The Other McCain

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Why Ukraine Is Winning (So Far)

Posted on | March 7, 2022 | Comments Off on Why Ukraine Is Winning (So Far)

Quintus Fabius Maximus Verrucosus, surnamed Cunctator (c. 280 – 203 BC), was a Roman statesman and general of the third century BC. . . . His agnomen, Cunctator, usually translated as “the delayer”, refers to the strategy that he employed against Hannibal’s forces during the Second Punic War. Facing an outstanding commander with superior numbers, he pursued a then-novel strategy of targeting the enemy’s supply lines, and accepting only smaller engagements on favourable ground, rather than risking his entire army on direct confrontation with Hannibal himself. As a result, he is regarded as the originator of many tactics used in guerrilla warfare.

The so-called Fabian strategy of avoiding pitched battle while attacking the enemy’s supply lines has proven its value in Ukraine, where the defenders are inflicting real damage on the Russian invaders:

The remains of a Russian Tigr fighting vehicle sat smoldering on the side of the road, as Ukrainian troops lounged outside their trenches smoking cigarettes. Nearby, a group of local villagers was tinkering with a captured T-90 tank, trying to get it running again so that the Ukrainian Army might put it to use.
For three days, Russian forces had fought to take Mykolaiv, but by Sunday, Ukrainian troops had driven them back from the city limits and retaken the airport, halting the Russian advance along the Black Sea, at least temporarily. By Monday morning Russian forces had resumed their attack.
“Few expected such strength from our people because, when you haven’t slept for three days, and when you only have one dry ration because the rest burned up, when it’s negative temperature out and there is nothing to warm you, and when you are constantly in the fight, believe me, it is physically very difficult,” an exhausted Col. Sviatoslav Stetsenko, of the Ukrainian Army’s 59th Brigade, said in an interview. “But our people endured this.”
Taking Mykolaiv remains a key objective for Russian forces, and the thwomp of artillery in the distance on Sunday suggested that the Ukrainians had not pushed them back that far. But the unexpected Ukrainian success of defending this critical port, about 65 miles from Odessa, underscores two emerging trends in the war.
Russia’s failure to seize Mykolaiv and other cities quickly, as President Vladimir V. Putin of Russia appears to have intended, is largely a function of its military’s faltering performance. Russian forces have suffered from logistical snafus, baffling tactical decisions and low morale. . . .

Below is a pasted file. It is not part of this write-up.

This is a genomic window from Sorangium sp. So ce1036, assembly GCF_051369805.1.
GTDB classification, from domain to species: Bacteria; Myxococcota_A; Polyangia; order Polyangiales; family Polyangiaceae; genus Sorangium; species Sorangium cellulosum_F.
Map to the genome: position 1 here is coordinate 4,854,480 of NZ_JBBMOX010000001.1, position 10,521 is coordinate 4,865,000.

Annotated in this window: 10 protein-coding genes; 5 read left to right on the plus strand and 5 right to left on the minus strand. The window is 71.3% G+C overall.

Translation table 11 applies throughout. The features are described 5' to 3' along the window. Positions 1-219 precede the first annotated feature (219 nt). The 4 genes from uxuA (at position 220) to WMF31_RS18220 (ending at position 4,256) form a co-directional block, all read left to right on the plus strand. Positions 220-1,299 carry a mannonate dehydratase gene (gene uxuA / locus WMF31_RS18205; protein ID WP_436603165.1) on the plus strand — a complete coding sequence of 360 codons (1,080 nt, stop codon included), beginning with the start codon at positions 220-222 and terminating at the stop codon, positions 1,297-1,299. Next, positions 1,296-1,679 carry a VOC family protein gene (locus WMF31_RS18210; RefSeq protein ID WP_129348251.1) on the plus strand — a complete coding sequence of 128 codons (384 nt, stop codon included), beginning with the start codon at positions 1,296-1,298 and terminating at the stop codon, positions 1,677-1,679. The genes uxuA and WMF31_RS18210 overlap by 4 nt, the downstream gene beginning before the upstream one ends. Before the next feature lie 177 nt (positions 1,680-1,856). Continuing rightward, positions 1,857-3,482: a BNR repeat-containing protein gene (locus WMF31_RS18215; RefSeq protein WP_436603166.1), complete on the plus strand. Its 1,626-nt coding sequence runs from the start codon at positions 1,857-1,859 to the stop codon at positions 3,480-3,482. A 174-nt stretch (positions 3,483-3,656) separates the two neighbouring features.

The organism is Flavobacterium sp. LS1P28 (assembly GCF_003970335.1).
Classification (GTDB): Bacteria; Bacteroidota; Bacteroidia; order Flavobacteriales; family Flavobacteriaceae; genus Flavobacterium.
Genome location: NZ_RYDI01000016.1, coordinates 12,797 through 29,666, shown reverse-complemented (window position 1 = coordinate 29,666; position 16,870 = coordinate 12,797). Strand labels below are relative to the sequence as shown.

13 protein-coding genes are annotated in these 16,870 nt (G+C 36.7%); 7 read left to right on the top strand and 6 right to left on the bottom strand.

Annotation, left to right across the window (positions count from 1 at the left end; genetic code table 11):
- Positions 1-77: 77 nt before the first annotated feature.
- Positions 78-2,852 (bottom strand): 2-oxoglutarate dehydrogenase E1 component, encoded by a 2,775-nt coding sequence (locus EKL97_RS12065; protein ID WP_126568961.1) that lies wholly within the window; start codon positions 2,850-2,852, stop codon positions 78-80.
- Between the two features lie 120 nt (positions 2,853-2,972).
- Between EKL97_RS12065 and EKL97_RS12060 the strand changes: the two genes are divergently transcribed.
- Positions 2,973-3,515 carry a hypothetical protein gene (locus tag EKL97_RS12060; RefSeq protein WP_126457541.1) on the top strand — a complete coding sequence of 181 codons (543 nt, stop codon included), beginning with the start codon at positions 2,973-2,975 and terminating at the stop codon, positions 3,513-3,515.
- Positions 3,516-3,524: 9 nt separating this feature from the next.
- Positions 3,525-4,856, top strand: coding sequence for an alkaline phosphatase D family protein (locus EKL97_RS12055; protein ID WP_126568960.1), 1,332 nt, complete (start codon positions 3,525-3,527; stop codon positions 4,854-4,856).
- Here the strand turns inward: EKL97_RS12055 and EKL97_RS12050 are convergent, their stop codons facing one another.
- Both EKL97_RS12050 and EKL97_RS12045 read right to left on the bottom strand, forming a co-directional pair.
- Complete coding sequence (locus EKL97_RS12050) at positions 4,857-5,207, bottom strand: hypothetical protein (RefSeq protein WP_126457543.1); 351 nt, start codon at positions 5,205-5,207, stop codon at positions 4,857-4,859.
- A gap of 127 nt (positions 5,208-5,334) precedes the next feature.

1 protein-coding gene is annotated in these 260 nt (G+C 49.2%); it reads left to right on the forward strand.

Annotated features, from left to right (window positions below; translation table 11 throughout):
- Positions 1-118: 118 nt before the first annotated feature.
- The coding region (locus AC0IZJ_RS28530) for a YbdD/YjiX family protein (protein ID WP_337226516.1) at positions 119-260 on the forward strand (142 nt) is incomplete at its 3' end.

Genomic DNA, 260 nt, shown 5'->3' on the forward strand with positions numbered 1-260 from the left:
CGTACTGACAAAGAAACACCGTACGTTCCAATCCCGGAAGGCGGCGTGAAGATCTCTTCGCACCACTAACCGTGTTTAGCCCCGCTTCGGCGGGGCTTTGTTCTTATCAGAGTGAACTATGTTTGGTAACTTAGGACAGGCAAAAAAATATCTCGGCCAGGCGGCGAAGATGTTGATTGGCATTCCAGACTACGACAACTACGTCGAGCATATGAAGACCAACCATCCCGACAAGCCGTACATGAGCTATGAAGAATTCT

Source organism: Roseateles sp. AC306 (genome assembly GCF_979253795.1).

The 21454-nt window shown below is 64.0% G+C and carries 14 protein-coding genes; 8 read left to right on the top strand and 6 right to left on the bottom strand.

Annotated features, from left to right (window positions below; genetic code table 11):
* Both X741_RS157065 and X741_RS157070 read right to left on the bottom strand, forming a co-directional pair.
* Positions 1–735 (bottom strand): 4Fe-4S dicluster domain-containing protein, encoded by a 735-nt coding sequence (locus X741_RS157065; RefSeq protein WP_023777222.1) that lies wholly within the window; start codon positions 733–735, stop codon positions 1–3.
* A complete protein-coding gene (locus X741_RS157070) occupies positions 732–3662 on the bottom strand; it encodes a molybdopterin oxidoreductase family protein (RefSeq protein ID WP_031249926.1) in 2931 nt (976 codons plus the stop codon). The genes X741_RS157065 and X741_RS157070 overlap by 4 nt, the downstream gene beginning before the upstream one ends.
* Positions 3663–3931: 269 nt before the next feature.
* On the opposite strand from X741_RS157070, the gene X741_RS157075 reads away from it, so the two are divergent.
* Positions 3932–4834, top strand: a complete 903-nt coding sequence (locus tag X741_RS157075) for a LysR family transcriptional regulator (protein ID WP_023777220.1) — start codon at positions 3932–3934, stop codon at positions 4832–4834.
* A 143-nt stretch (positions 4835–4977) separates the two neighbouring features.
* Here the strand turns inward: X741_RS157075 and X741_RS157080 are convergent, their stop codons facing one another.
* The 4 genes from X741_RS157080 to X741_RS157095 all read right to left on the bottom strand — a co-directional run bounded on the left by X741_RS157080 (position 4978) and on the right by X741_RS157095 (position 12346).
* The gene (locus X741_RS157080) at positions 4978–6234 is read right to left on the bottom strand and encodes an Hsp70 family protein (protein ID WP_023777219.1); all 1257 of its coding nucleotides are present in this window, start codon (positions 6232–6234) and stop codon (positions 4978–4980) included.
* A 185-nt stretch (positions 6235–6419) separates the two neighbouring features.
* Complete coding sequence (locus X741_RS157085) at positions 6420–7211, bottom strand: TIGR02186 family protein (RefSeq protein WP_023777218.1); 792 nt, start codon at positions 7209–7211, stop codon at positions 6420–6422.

You can read the whole thing, but it is Russia’s “logistical snafus” that are crucial to understanding why Ukraine is winning. Russia doesn’t have enough trucks to supply its army, the tires on their trucks are crap, and their entire supply line is vulnerable to attack. Using small forces to strike the Russian supply columns in hit-and-run attacks, the Ukrainians can prevent Russia’s assault forces from being able to bring their full strength to bear in attempting to capture Ukrainian cities. When the Russian invasion began, many experts expected Kyiv to capitulate within four days. We’re now in Day 11, and Kyiv is still hanging on:

Andriy Zagorodnyuk, a former defense minister now at a Kyiv think tank, said the Ukrainian special forces, Pentagon-funded and -trained since 2015, had engaged in efforts to demoralize the enemy, assaulting Russian convoys and striking Russian camps at night. “They attack when they’re least expected,” he said.
Ukrainian special forces also have been instrumental in holding off Russian advances north of Kyiv, and in counterattacks that have prevented Russia from consolidating gains.
“Going deep into our territory, Russian troops are stretched and lose contact with their command,” said Yurii Kochevenko, an officer with Ukraine’s 95th Airborne Assault Brigade. “Their logistics are disrupted. They have great difficulties with the supply of fuel, with the delivery of ammunition. They abandon their equipment and scatter in all directions.”

An army cannot fight if it cannot be supplied. The odds against Ukraine are still formidable, but every day that they can delay Russian victory works in their favor and against Putin. Here is a 20-minute video further explaining Russia’s logistics problem in Ukraine:


(Hat-tip: Stephen Green at Instapundit.)



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